2012 Long Beach Marathon Bike Tour

2012/10/09 at 7:59 pm | Posted in Discipline, Exercise, Health, Inspiration, lifestyle change, Motivation, Photos, Victory, weight loss, weight loss blog | Comments Off on 2012 Long Beach Marathon Bike Tour
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CAM01752Under normal circumstances, getting me to wake up at any unreasonable hour of the morning usually requires tons of pestering by anything or anybody. That or it takes being cajoled with the promise of donut holes for breakfast.

But there is one day of the year when waking up at 3:30 am is not only easy, it’s a welcomed change.

And rising long before the sun is exactly what I did on Sunday morning when I participated in the Long Beach Marathon Bike Tour, my third year in a row of doing so. Not only did I wake up before my alarm went off, I was ready to go even before then. That’s how much I enjoy this 26.2 mile ride around the city.

To give you an idea, here’s how my day was planned:

  • 3:30 am: Wake up and have some breakfast
  • 4:00 am: Strap bike to rack, drive to train station
  • 4:30 am: Take train to downtown Long Beach
  • 5:00 am: Arrive at last stop, walk/ride to venue
  • 6:00 am: Start of Bike Tour

With the exception of catching the train at 4:30 (it was later than that), that’s pretty much how it all went down. Well, and the delayed start of the tour which was around 6:20 am. No big deal.

After arriving and roaming around a bit I found my place at the starting line and at that point it was still pretty empty. This was one of the first shots I took with my phone, looking toward the starting gate.

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Here’s one I took in the same direction shortly before we started…

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…and looking behind me.

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From what I had heard, there were over 2,600 participants riding the streets this year and as you can tell, it sure seemed like it! Helmets and lights as far as the eye could see. It was amazing.

Long story short, the tour of the city was just how I remembered it the two previous years but I seem to be forgetting about those inclines. I believe that’s why my time was about 5 minutes slower than last year’s total. That or I’m just getting older and the muscles are telling me “NO!” But in the end, I did finish in one piece and earned yet another medal for the wall.

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This year’s tour, however, seemed to take on a new meaning than the previous years.

As you know, the main reasons I continue to do these events is to stay in shape, prove to myself I can, and remind myself to never be the way I used to be: 300 pounds and lazy.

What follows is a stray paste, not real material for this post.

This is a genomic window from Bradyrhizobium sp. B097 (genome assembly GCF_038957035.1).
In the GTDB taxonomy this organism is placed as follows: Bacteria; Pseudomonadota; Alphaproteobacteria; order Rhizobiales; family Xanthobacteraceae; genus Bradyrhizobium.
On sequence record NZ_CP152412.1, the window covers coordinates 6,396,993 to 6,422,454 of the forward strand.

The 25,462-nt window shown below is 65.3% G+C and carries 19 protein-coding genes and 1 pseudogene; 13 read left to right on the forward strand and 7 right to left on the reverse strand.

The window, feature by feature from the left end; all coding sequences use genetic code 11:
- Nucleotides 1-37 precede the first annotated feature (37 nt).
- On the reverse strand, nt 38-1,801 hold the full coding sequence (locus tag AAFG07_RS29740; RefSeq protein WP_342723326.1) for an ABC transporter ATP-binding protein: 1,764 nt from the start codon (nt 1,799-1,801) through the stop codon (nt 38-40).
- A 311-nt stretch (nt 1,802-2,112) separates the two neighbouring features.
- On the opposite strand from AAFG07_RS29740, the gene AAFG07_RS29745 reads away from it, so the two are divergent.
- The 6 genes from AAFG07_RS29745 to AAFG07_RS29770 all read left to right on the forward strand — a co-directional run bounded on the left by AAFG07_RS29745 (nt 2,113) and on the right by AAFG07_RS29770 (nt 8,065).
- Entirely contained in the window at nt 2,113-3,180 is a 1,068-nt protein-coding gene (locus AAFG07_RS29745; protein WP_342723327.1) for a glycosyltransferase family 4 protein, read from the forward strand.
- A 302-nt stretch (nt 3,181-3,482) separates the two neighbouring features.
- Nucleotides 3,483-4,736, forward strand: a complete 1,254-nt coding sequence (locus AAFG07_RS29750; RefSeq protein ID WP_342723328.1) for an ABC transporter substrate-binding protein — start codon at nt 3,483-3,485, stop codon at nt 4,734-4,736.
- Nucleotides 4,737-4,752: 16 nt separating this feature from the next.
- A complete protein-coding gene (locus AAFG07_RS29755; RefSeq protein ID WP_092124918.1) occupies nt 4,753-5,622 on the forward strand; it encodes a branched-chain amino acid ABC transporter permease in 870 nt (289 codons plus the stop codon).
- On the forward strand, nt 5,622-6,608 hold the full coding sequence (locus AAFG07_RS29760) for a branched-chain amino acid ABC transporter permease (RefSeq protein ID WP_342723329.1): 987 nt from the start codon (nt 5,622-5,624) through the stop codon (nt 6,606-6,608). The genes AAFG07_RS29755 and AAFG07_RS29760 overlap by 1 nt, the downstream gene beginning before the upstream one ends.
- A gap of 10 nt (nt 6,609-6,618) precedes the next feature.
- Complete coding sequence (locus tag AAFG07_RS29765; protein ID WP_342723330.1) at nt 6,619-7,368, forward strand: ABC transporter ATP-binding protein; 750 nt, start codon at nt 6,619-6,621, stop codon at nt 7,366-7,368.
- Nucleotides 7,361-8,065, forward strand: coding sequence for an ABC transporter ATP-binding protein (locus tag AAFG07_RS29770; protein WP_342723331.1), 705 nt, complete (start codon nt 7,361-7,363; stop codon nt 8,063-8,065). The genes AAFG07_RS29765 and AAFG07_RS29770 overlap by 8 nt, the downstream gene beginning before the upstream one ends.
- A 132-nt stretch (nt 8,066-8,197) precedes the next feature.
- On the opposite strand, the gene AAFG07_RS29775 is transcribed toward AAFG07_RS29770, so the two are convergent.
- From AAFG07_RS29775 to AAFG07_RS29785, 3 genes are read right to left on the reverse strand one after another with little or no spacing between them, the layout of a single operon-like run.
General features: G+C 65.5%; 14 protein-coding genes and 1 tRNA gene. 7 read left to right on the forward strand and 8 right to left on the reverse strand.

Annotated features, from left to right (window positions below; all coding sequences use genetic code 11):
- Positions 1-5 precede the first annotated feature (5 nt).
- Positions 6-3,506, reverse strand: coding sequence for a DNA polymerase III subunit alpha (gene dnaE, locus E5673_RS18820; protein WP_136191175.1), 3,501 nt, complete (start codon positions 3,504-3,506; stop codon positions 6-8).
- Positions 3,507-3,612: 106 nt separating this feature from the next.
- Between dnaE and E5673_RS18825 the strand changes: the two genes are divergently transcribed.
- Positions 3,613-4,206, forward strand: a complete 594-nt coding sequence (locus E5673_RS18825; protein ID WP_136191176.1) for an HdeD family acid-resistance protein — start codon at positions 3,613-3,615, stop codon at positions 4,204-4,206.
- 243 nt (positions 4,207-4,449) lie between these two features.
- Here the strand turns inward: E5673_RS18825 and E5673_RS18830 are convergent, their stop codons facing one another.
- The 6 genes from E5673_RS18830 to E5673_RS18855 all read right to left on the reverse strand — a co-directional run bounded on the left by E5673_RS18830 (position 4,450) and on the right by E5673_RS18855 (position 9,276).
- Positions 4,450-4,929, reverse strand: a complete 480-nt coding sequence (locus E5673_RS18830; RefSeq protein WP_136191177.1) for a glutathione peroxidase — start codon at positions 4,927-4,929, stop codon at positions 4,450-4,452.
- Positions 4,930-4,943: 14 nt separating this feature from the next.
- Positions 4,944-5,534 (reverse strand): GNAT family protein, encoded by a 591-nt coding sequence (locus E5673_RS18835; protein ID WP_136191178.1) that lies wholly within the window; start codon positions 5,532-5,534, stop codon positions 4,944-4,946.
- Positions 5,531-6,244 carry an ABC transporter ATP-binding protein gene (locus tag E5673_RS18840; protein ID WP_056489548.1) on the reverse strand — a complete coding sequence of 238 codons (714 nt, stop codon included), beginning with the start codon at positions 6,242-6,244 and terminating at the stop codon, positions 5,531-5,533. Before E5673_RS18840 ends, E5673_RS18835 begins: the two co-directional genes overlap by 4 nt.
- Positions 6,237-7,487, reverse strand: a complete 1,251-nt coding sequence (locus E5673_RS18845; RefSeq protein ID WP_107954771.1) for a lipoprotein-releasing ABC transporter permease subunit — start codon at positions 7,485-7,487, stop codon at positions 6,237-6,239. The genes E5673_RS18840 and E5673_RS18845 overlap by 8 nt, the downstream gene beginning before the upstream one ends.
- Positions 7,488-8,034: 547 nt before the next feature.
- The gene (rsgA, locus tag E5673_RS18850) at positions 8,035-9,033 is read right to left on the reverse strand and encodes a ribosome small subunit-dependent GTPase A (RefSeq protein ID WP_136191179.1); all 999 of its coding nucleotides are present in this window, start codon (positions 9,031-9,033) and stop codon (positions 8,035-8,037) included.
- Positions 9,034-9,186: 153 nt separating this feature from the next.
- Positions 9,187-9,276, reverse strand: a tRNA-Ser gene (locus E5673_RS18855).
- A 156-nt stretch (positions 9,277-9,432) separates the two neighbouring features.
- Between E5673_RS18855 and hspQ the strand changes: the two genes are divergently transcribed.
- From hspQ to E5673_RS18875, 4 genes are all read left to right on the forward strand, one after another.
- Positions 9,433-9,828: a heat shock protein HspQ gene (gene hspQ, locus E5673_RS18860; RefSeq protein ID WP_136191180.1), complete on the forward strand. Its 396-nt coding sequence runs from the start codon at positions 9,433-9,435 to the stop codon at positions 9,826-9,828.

And as some readers may know, my connection with Dad remains strong despite his passing in 1976. If anything, the one thing I remember about Dad is his constant need to keep me happy and smiling, something these events also do. As a result, at the end of each one when I get my medal, I give it a quick kiss and silently dedicate it to Dad because I know he would be proud to see me finish – and smiling.

This year really emphasized that.

At the Health Expo the day before the event, and for the first time that I can recall since doing the tour, the folks at JetBlue had a banner on which runners, family members, etc. could write their notes of encouragement or in some cases political messages (look closely for “OBAMA 2012”). The sign, reading “1 MORE MILE – You’re nonstoppable” was to be placed at, of course, Mile 25.2.

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My message was simple. I found one of the few places left on the banner and wrote what my heart told me to.

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And when I saw that banner at Mile 25.2 it was as if Dad was standing right there cheering for me. It was all I needed to push myself through the final mile since I seemed to have difficulty with the previous 5 or so (cramping mainly).

When I walked across the finish line – cyclists must dismount before doing so – and toward the volunteer who handed me my medal, my eyes were starting to well up. I knew Dad was there more than previous tours. I thanked the volunteer for my medal, glanced at it for a second, gave the medal a little peck then thrust it skyward and said, “For you, Dad.”

Somewhere I know he’s smiling back at me.

With the sentimental stuff out of the way, let’s move on to a few not-so-serious memories from the event and Health Expo.

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It’s not uncommon for people to wear costumes to these events but take a look at this guy dressed in a Robin costume. I saw him before the bike tour outside the Health Expo. I hope he finds Batman.